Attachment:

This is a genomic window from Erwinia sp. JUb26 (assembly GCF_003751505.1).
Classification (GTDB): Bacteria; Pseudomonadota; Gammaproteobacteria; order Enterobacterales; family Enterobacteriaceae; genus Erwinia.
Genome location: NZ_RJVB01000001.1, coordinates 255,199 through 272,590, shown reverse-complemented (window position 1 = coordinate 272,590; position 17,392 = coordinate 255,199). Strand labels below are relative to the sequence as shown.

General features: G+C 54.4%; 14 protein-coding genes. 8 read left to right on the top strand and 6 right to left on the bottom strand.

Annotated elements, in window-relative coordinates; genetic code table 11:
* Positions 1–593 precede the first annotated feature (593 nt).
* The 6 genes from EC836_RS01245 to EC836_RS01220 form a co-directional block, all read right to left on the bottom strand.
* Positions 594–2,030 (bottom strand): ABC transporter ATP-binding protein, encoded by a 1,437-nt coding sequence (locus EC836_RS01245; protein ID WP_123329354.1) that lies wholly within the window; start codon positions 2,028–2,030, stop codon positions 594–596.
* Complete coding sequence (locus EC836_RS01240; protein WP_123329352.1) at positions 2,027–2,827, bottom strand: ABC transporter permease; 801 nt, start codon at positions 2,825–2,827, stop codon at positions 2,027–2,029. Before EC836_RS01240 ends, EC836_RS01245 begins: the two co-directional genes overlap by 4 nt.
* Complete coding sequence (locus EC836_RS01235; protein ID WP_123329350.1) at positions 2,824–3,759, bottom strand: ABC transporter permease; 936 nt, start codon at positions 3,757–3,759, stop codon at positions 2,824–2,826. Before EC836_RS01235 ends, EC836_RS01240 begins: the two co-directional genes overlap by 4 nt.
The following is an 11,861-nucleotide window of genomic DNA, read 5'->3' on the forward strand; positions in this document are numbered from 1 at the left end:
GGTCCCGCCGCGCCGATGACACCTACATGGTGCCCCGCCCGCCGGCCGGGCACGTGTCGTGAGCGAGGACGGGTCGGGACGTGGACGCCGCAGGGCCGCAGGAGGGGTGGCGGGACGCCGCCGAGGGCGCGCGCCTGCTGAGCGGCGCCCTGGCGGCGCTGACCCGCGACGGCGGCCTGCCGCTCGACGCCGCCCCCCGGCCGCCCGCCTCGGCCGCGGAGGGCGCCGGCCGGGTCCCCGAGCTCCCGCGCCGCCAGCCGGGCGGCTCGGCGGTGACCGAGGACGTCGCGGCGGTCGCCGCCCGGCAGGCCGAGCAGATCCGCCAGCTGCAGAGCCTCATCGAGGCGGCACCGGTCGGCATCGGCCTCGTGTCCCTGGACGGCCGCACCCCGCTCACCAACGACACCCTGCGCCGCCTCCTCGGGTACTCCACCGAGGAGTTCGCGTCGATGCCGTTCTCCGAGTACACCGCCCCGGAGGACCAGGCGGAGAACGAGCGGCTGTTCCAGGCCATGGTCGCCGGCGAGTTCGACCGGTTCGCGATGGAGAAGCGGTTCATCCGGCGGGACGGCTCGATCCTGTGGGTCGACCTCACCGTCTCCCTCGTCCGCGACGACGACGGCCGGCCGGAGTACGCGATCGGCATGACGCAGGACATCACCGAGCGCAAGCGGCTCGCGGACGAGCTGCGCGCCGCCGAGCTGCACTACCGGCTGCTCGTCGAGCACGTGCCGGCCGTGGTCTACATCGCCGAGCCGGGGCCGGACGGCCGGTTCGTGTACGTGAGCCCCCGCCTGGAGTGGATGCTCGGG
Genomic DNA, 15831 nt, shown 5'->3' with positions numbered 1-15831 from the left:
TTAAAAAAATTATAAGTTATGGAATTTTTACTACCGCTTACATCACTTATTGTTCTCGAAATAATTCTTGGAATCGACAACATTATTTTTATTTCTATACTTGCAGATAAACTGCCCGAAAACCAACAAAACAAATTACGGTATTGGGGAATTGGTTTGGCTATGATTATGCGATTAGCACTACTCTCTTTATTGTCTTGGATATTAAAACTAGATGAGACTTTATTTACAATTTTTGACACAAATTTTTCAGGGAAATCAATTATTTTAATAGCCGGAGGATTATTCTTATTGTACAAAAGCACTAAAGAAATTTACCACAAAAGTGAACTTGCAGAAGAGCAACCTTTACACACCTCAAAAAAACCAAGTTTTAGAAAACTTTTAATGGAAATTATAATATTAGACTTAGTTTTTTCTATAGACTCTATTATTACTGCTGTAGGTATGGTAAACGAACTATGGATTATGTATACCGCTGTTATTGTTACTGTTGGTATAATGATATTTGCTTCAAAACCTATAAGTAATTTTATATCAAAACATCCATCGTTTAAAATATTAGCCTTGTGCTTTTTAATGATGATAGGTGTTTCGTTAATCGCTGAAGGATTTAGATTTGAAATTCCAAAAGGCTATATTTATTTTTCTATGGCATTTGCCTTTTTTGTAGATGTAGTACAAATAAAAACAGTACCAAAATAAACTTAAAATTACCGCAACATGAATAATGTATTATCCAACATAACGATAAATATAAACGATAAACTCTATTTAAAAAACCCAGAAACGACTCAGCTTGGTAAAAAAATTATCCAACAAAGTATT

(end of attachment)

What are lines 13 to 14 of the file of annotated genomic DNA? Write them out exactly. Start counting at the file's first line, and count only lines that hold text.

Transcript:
Genomic DNA, 15831 nt, shown 5'->3' with positions numbered 1-15831 from the left:
TTAAAAAAATTATAAGTTATGGAATTTTTACTACCGCTTACATCACTTATTGTTCTCGAAATAATTCTTGGAATCGACAACATTATTTTTATTTCTATACTTGCAGATAAACTGCCCGAAAACCAACAAAACAAATTACGGTATTGGGGAATTGGTTTGGCTATGATTATGCGATTAGCACTACTCTCTTTATTGTCTTGGATATTAAAACTAGATGAGACTTTATTTACAATTTTTGACACAAATTTTTCAGGGAAATCAATTATTTTAATAGCCGGAGGATTATTCTTATTGTACAAAAGCACTAAAGAAATTTACCACAAAAGTGAACTTGCAGAAGAGCAACCTTTACACACCTCAAAAAAACCAAGTTTTAGAAAACTTTTAATGGAAATTATAATATTAGACTTAGTTTTTTCTATAGACTCTATTATTACTGCTGTAGGTATGGTAAACGAACTATGGATTATGTATACCGCTGTTATTGTTACTGTTGGTATAATGATATTTGCTTCAAAACCTATAAGTAATTTTATATCAAAACATCCATCGTTTAAAATATTAGCCTTGTGCTTTTTAATGATGATAGGTGTTTCGTTAATCGCTGAAGGATTTAGATTTGAAATTCCAAAAGGCTATATTTATTTTTCTATGGCATTTGCCTTTTTTGTAGATGTAGTACAAATAAAAACAGTACCAAAATAAACTTAAAATTACCGCAACATGAATAATGTATTATCCAACATAACGATAAATATAAACGATAAACTCTATTTAAAAAACCCAGAAACGACTCAGCTTGGTAAAAAAATTATCCAACAAAGTATT